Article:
Audio Quality

[Rating:2.5/5]

There is no mistaking the provenance of these films. The 1940’s were not the zenith of film score recording, a pity since most of the scores are extremely well done by some of the UK’s best contemporary composers. However, the soundtracks captured here do the best that they can with the material with which they were presented. The overall sonic perspective is somewhat boxy and lacking in depth. Dialogue is clear and crisp.

Supplemental Materials

[Rating:4/5]

As we have come to expect from the Criterion Collection, extras abound here.

  • Interviews about each film with Noël Coward scholar Barry Day
  • Interview with cinematographer-screenwriter-producer Ronald Neame
  • David Lean: A Self-Portrait television documentary
  • Documentaries on the making of “In Which We Serve,” and “Brief Encounter,”
  • Audio recording of a 1969 conversation between actor Richard Attenborough and Noël Coward at London’s National Film Theater
  • Episode of the British television series The Southbank Show
  • Theatrical Trailers

For younger viewers who are less familiar with the work of playwright Coward and director Lean, these brief features are insightful and interesting in their own right.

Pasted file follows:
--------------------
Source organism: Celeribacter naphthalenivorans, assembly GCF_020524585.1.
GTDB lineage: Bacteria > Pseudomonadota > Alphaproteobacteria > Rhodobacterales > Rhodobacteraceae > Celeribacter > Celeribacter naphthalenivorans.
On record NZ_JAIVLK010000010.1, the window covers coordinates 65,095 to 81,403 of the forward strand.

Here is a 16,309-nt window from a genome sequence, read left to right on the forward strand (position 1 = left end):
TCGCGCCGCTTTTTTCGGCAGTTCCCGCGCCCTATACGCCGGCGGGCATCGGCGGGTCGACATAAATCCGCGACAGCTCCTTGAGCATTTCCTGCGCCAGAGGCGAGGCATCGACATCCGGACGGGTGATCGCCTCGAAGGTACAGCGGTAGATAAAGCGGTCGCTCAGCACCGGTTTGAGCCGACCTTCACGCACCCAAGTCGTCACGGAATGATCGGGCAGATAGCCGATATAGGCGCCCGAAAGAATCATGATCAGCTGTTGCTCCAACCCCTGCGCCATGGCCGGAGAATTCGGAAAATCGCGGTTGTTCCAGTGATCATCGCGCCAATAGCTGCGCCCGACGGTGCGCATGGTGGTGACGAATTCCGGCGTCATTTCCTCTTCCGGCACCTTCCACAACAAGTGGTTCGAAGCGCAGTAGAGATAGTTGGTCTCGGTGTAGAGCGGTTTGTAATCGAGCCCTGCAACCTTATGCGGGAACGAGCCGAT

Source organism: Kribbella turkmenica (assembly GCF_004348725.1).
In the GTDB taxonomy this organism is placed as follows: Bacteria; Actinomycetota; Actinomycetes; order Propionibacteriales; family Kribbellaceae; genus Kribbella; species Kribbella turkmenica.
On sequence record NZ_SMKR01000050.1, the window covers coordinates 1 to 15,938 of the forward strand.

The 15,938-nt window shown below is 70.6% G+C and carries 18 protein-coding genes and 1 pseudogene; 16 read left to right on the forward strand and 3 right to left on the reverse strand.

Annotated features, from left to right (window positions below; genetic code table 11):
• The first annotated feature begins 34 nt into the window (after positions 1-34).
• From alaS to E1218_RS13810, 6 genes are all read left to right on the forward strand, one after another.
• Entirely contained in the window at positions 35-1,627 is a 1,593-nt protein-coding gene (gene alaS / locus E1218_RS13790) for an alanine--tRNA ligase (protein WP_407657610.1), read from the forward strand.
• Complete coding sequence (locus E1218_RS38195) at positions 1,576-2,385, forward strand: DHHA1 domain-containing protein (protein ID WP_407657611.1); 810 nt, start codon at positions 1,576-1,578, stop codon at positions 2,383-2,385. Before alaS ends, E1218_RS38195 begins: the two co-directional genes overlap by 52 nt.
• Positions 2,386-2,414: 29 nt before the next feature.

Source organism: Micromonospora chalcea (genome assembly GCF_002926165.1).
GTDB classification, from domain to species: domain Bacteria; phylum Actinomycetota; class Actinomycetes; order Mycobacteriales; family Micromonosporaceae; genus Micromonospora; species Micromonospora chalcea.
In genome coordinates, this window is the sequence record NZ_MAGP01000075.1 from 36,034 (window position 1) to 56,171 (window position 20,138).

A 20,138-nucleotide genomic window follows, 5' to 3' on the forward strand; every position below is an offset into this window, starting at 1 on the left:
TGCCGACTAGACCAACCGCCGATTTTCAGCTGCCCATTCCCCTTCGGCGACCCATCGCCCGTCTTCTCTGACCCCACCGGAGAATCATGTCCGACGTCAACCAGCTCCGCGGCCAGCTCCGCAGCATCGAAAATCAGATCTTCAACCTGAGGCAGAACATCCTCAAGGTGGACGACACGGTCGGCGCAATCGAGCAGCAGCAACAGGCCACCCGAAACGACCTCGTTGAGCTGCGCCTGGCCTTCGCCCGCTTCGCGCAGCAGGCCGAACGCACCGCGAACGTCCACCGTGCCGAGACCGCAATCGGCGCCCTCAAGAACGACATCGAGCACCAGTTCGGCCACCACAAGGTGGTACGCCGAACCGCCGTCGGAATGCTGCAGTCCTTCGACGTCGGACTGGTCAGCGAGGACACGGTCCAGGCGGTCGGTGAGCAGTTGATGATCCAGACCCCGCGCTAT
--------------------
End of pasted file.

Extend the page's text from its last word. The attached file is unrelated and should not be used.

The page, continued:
The Definitive Word

Overall:

[Rating:4/5]

For the generation that is largely Noël Coward oblivious, this box set goes a long way to restoring the reputation of an entertainment legend. The four films collected here are quite disparate in subject matter but reflect an ensemble approach to cinematic dramaturgy, given the frequent cast crossovers. It is helpful to recall that during the war years when these movies were created, the outcome of this conflict was far from assured. Even more to the credit of Noël Coward and David Lean, the authenticity of the era is well represented. Gratitude must be extended to the Criterion Collection for recognizing these geniuses and bringing their work home to new audiences worldwide.

Additional Screen Captures

[amazon-product]B006ML50RE[/amazon-product]

Purchase David Lean Directs Noël Coward on Blu-ray at CD Universe

Shop for more Blu-ray titles at Amazon.com

Overall
[Rating:4/5]
The Film
[Rating:4/5]
Video Quality
[Rating:3.5/5]
Audio Quality
[Rating:2.5/5]
Supplemental Materials
[Rating:4/5]